Research keeps telling us that peer to peer recommendations, or old fashioned word-of-mouth advertising, is still the most effective form of marketing there is. Virtually no discriminating consumer today trusts advertising – and virtually all consumers who are prospective professional services clients are discriminating in that they are increasingly selective, wary and critical.
It’s obvious surely? Talk business with YOUR peers….other business owners.
Pretty much every professional is a business owner in real terms, if not in legal structure. It may be that they work inside a larger corporate brand, but inside that brand each is running their own mini-business and is responsible for generating new clients and revenue, dealing with staff and suppliers, handling tax and compliance and bureaucracy….the same things that other business owners are constantly dealing with.
The way to develop relationships and trust and to also showcase your expertise with these perfect prospects is to talk “business” with them….and they want you to. One of the greatest sources of advice that business owners turn to is other business owners after all:
However, when we say “talk business” that is not the same as “talk product” or “talk your expertise”….that is NOT what they want. Well, at least not at the beginning – but they will in time.
The thing with business owners is that their world is complex and there is an ever expanding set of skills and body of knowledge required to run a business well. It is tough for any one person to master it all, and it is touch for them to even keep on top of all the issues that they might need to be aware of. It makes sense then that they talk to and listen to others who are in the same position so that they can pick up ideas, tips and understanding about the issues that can help them – or prevent them – from achieving their own goals.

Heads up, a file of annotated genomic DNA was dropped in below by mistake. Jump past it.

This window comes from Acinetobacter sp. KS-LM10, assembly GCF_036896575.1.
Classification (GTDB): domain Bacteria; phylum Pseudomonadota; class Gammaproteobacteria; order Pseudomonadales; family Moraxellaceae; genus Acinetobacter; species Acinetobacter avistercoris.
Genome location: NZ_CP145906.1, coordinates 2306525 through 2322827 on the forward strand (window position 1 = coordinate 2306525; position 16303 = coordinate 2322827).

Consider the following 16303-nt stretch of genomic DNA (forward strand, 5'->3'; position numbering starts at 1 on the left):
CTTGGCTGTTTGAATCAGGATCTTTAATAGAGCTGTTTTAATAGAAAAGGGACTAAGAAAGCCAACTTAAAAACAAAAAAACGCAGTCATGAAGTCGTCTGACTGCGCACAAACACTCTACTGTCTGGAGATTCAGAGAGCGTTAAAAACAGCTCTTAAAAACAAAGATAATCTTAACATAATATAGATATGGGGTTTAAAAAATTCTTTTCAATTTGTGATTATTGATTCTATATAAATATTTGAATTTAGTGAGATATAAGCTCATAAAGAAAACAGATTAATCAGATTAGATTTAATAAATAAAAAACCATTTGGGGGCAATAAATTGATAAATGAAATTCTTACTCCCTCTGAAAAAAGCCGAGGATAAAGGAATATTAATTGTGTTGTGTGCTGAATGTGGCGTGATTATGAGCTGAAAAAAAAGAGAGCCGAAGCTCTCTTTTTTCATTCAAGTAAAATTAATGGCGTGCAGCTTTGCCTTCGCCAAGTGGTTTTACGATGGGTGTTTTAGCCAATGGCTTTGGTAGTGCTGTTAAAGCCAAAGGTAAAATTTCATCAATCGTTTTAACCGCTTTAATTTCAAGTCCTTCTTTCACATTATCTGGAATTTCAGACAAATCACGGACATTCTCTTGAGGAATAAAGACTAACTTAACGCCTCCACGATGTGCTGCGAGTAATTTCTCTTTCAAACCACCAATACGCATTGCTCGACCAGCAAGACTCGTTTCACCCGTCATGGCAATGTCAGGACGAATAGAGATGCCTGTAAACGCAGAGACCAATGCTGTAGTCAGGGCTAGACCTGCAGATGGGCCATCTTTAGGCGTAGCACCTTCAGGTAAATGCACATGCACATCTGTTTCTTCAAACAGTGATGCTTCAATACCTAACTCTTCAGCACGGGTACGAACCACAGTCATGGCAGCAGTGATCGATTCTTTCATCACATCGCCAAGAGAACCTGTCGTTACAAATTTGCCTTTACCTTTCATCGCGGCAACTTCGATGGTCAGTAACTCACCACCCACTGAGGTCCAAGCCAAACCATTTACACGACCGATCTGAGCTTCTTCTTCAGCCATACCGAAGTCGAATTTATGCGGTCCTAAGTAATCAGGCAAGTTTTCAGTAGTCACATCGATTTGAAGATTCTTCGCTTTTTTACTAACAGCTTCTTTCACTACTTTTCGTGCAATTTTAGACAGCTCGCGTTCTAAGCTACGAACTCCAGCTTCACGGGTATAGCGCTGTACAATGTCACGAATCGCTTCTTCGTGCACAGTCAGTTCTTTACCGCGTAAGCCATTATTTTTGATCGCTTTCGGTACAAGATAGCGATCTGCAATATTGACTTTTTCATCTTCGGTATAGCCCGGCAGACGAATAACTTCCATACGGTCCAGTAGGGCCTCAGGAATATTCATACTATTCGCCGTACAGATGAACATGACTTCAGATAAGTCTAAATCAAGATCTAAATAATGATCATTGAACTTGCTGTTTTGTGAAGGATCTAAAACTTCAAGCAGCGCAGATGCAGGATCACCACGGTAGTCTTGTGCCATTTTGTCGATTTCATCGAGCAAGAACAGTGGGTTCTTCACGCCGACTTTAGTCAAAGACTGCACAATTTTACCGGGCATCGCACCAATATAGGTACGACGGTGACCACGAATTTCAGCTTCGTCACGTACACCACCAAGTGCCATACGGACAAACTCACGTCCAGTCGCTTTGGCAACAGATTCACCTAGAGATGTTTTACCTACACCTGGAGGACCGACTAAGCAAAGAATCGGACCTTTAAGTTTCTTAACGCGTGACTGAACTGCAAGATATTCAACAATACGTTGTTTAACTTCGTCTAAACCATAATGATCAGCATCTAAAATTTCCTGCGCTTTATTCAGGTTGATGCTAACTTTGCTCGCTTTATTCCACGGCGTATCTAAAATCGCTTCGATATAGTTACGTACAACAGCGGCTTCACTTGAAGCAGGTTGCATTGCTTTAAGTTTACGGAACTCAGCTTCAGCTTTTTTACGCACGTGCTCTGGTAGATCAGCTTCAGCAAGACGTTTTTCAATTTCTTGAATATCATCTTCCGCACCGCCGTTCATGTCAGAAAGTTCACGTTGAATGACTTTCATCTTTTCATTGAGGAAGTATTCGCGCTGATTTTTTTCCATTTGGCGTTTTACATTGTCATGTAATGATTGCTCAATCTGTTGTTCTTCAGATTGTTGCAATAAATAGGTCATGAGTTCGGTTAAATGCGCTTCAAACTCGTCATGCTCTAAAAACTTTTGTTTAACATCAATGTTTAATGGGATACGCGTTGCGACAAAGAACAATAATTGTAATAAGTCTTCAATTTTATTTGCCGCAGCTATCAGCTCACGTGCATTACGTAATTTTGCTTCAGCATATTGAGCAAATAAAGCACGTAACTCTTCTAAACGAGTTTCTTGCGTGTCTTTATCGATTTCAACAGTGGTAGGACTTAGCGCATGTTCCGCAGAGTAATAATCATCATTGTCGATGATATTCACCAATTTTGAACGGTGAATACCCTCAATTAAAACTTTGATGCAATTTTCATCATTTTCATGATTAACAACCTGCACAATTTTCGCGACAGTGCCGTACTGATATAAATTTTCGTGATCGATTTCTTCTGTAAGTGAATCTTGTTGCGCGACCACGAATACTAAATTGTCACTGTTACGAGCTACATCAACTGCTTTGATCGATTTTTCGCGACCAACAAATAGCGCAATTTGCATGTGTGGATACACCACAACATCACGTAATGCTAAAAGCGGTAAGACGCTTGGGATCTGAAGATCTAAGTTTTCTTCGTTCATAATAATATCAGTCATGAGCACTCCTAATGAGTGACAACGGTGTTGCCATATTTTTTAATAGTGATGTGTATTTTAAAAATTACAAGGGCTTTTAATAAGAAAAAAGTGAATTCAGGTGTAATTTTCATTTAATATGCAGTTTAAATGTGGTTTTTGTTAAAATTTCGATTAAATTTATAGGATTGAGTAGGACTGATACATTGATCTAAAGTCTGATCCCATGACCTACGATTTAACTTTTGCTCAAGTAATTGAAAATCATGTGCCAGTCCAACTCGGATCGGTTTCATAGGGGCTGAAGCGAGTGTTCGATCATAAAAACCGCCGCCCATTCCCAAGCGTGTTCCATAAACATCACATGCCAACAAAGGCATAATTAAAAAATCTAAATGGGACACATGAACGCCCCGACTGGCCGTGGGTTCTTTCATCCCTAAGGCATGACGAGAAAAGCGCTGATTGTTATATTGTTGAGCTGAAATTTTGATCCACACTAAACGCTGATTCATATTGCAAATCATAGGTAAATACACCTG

Being able to share information and practical tips about governance or management, handling staff and HR issues, understanding financials and tax issues, or legislative changes such as new health and safety regulations and their impact in a small business…these are all examples of adding value for a business client. They are all examples of the very things that the typical adviser-as-a-business-person has to deal with and figure out too.
The point for my peers here is that concentrating on helping ideal prospective clients – other business owners – to reduce or better handle the complexity of being business owners builds great relationships founded on trust and respect. You become a valuable part of their business network…a trusted voice….a peer, if not a friend. When that level of respect is attained they will not consider turning to another adviser who specialises in the work you do. This is is how lawyers and accountants have built their professional practices for decades isn’t it? By being the professional who provides good business advice beyond just their area of technical expertise they become the Number 1 source of all business advice.
The lesson for experienced financial services professionals is to begin by using your wider body of business knowledge to create and deliver value, and to build those relationships. Once respect is earned for your commercial expertise, your technical expertise is beyond question in their minds.
Successful peer to peer marketing of financial advice begins with positioning as a an actual peer – a fellow business owner. Helping and being helped – one business owner to another – to build better businesses and easier lives is where great networking begins. It is also how great networking sustains an entire career and builds a fabulous client base.
All it takes is the ability to create conversations, being willing to share experiences and knowledge, and patience. For a professional adviser wanting to make a successful career with long term relationships and happy clients it is a no-brainer….and it pays off.